Shoulder Arthroscopy Hastings NE

This page provides useful content and local businesses that can help with your search for Shoulder Arthroscopy. You will find helpful, informative articles about Shoulder Arthroscopy, including "Shoulder Arthroscopy". You will also find local businesses that provide the products or services that you are looking for. Please scroll down to find the local resources in Hastings, NE that will answer all of your questions about Shoulder Arthroscopy.

Charles James Nowacek, MD
(402) 462-2139
606 N Minnesota Ave
Hastings, NE
Specialties
Orthopedics
Gender
Male
Education
Medical School: Case Western Reserve Univ Sch Of Med, Cleveland Oh 44106
Graduation Year: 1964
Hospital
Hospital: Mary Lanning Memorial Hospital, Hastings, Ne
Group Practice: Hastings Orthopaedic Assoc

Data Provided By:
Scott L Franssen
(402) 462-4241
223 E 14th St
Hastings, NE
Specialty
Orthopedic Surgery

Data Provided By:
John K Pershing, DDS
(402) 462-4173
624 N Minnesota Ave
Hastings, NE
Specialties
Orthodontics/Dentofacial Orthopedics

Data Provided By:
Stephen Michael Hansen, MD
223 E 4th St
Hastings, NE
Specialties
Orthopedics
Gender
Male
Education
Medical School: Univ Of Il Coll Of Med, Chicago Il 60680
Graduation Year: 1999

Data Provided By:
Dennis P McGowan, MD
(308) 237-0889
1215 First Ave
Kearney, NE
Business
Dennis P McGowan MD
Specialties
Orthopedics

Data Provided By:
Gary L Chingren, MD
(402) 462-2139
606 N Minnesota Ave
Hastings, NE
Specialties
Orthopedics, Hand Surgery
Gender
Male
Education
Medical School: Univ Of Ne Coll Of Med, Omaha Ne 68198
Graduation Year: 1975
Hospital
Hospital: Mary Lanning Memorial Hospital, Hastings, Ne
Group Practice: Hastings Orthopaedic Assoc

Data Provided By:
Eugene W Peck, MD
(402) 462-2139
309 N Shore Dr
Hastings, NE
Specialties
Orthopedics
Gender
Male
Education
Graduation Year: 2007

Data Provided By:
John Gantt Yost, MD
(402) 462-2139
Hastings, NE
Specialties
Orthopedics
Gender
Male
Education
Medical School: Univ Of Ne Coll Of Med, Omaha Ne 68198
Graduation Year: 1978

Data Provided By:
Barry Allan Bohlen, MD
(402) 462-2139
606 N Minnesota Ave
Hastings, NE
Specialties
Orthopedics
Gender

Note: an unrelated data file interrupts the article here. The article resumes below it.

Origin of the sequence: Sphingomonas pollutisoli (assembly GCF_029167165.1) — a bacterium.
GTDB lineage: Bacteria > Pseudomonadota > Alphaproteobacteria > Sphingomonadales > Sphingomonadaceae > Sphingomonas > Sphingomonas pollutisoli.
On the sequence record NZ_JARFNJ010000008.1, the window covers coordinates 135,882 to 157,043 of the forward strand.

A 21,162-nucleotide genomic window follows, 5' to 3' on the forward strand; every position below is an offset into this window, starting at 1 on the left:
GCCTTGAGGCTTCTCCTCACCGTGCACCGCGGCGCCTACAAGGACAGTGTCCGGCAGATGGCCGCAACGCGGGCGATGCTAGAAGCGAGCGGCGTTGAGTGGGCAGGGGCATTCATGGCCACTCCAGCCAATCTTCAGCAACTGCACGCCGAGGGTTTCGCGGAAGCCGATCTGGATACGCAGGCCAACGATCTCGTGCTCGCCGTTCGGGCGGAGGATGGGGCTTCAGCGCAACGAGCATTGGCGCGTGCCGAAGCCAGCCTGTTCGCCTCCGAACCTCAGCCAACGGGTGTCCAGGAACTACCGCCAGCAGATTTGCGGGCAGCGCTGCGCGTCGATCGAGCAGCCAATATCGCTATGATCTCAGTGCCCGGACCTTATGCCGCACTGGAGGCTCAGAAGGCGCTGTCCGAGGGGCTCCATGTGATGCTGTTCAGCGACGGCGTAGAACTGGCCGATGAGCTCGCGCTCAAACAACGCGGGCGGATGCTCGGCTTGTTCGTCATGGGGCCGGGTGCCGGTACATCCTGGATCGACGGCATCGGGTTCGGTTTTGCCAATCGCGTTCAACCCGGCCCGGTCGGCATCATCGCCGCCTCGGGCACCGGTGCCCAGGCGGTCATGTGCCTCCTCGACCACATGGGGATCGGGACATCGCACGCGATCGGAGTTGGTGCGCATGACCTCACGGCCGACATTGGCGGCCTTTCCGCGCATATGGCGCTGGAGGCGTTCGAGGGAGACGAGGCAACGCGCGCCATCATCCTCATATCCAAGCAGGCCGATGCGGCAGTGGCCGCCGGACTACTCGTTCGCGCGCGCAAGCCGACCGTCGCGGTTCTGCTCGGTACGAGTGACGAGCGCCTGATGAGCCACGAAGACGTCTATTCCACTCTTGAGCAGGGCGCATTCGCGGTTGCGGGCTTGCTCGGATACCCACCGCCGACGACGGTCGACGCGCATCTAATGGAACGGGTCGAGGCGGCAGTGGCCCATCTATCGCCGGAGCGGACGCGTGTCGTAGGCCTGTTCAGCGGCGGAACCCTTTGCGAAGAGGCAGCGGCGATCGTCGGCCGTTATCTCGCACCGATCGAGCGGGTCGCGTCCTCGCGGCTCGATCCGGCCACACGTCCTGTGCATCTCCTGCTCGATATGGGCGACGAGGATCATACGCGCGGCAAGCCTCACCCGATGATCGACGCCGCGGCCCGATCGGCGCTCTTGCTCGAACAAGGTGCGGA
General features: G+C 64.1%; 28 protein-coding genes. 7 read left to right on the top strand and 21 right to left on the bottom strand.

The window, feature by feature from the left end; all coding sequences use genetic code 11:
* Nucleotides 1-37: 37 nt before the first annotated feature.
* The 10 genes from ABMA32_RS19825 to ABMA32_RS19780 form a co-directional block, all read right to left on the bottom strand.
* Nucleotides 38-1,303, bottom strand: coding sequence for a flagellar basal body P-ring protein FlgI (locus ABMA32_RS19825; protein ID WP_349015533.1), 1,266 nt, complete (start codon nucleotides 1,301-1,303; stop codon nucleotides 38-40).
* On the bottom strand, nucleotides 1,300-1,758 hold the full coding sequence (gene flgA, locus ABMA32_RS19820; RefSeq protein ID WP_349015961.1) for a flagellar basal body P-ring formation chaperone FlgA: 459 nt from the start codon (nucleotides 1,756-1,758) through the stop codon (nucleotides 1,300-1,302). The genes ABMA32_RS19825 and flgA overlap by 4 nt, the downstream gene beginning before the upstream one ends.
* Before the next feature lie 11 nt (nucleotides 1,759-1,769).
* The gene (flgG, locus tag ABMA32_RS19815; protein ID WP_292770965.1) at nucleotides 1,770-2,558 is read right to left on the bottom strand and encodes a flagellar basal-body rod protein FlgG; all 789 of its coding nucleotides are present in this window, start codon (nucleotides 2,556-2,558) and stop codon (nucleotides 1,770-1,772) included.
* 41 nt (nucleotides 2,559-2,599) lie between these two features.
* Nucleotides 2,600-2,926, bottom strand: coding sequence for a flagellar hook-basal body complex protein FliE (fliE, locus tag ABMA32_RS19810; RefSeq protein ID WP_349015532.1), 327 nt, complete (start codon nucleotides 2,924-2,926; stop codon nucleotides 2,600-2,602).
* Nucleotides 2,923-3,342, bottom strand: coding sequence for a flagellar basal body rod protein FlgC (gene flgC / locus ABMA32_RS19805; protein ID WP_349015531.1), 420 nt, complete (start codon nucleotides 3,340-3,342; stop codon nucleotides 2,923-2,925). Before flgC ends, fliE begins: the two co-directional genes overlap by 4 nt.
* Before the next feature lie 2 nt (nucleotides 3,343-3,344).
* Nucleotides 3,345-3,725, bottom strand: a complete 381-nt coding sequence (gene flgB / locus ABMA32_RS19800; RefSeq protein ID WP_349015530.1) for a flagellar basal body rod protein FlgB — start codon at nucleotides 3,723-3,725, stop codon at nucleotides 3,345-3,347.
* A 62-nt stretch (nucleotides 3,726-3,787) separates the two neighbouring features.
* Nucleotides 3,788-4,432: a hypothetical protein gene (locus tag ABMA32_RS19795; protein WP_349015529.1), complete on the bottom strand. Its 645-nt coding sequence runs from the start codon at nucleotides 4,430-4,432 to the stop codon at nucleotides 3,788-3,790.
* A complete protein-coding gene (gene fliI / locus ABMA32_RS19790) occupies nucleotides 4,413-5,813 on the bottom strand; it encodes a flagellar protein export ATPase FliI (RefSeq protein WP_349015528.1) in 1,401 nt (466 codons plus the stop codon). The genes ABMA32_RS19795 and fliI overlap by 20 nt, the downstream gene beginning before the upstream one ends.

Male
Education
Medical School: Univ Of Ne Coll Of Med, Omaha Ne 68198
Graduation Year: 1997

Data Provided By:
Matt Reckmeyer, MD
(402) 436-2000
PO Box 6939
Lincoln, NE
Specialties
Orthopedics
Gender
Male
Education
Medical School: Univ Of Ne Coll Of Med, Omaha Ne 68198
Graduation Year: 1981
Hospital
Hospital: Bryan Mem Hosp, Lincoln, Ne; St Elizabeth Comm Hlth Center, Lincoln, Ne
Group Practice: Lincoln Orthopaedic Center Pc

Data Provided By:
Data Provided By:

Shoulder Arthroscopy

A Patient's Guide to Shoulder Arthroscopy

Introduction

The use of arthroscopy (arthro means joint and scopy means look) has revolutionized many different types of orthopedic surgery. During a shoulder arthroscopy, a small video camera attached to a fiber-optic lens is inserted into the shoulder joint to allow a surgeon to see without making a large incision. Today the shoulder is one of the joints in which the arthroscope is commonly used to both diagnose problems and to perform surgical procedures inside the joint.

This guide will help you understand

  • how the condition develops
  • how doctors diagnose the condition
  • what treatment options are available

Anatomy


The shoulder is made up of three bones: the scapula (shoulder blade), the humerus (upper arm bone), and the clavicle (collarbone). A part of the scapula, called the glenoid, forms the socket of the shoulder. The glenoid is very shallow and flat, shaped somewhat like a dinner plate rather than a bowl. The humeral head forms the ball portion of the joint. Both the glenoid and the humeral head are covered with articular cartilage. Articular cartilage is the smooth, white material that covers the ends of bones in most joints. Articular cartilage provides a slick, rubbery surface that allows the bones to glide over each other as they move. Articular cartilage also functions as a shock absorber.


The rotator cuff connects the humerus to the scapula. The rotator cuff is formed by the tendons of four muscles: the supraspinatus, infraspinatus, teres minor, and subscapularis. Tendons attach muscles to bones. Muscles move the bones by pulling on the tendons. The rotator cuff helps raise and rotate the arm. As the arm is raised, the rotator cuff also keeps the humerus tightly in the shoulder socket, the glenoid. The upper part of the scapula that makes up the roof of the shoulder is called the acromion.


The shoulder joint is surrounded by a water tight pocket called the joint capsule. This capsule is formed by the rotator cuff tendons, ligaments, connective tissue and synovial tissue. When the joint capsule is filled with sterile saline and is distended, the surgeon can insert the arthroscope into the pocket that is formed, turn on the lights and the camera and see inside the shoulder joint as if looking into an aquarium. The surgeon can see nearly everything that is inside the shoulder joint including: (1) the joint surfaces of the glenoid socket and the humeral head (2) the rotator cuff tendons, (3) the glenoid labrum and (4) the synovial lining of the joint.

The arthroscope can also be placed in the space outside the shoulder joint known as the subacromial bursa. This bursa is a water tight pocket that sits above the shoulder joint. By placing the arthroscope into this space, the surgeon can see the underside of the distal end of the clavicle (collarbone) and the acromion as well as the joint that is for...

Click here to read the rest of this article from eOrthopod.com